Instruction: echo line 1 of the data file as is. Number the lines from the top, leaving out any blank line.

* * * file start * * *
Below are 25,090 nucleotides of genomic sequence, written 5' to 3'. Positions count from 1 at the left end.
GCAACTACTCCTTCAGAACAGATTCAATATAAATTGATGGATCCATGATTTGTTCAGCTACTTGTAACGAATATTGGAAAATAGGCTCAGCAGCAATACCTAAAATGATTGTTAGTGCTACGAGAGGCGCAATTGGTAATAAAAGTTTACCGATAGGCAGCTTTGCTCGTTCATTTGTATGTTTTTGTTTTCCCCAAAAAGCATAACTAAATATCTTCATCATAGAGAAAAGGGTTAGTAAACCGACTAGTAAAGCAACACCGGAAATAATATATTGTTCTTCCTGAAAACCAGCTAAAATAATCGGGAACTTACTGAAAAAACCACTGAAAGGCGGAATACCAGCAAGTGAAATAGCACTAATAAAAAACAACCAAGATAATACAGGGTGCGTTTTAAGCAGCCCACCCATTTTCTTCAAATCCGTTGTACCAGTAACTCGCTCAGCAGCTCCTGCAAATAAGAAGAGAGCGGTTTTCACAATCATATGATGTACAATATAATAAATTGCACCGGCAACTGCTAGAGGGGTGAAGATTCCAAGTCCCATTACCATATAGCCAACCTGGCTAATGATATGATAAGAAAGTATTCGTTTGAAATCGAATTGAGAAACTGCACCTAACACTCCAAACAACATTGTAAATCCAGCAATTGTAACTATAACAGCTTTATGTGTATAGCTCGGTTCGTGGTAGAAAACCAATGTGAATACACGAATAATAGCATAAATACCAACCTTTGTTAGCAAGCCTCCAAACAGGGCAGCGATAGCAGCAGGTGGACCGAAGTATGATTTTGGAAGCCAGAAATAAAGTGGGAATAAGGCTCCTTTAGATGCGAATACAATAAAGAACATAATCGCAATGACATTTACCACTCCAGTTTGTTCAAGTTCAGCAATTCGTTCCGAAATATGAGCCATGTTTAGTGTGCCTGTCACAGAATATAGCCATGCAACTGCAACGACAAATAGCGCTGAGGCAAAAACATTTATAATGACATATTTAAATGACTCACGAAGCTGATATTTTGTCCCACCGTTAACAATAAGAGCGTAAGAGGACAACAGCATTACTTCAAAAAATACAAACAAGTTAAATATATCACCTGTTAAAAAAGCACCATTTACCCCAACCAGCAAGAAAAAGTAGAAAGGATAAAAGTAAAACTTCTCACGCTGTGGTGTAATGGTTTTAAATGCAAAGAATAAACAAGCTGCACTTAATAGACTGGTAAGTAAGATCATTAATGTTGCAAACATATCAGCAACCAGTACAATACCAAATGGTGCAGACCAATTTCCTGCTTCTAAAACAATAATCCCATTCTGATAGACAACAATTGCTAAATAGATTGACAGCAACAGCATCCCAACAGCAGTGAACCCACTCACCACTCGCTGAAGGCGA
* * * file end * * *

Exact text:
Below are 25,090 nucleotides of genomic sequence, written 5' to 3'. Positions count from 1 at the left end.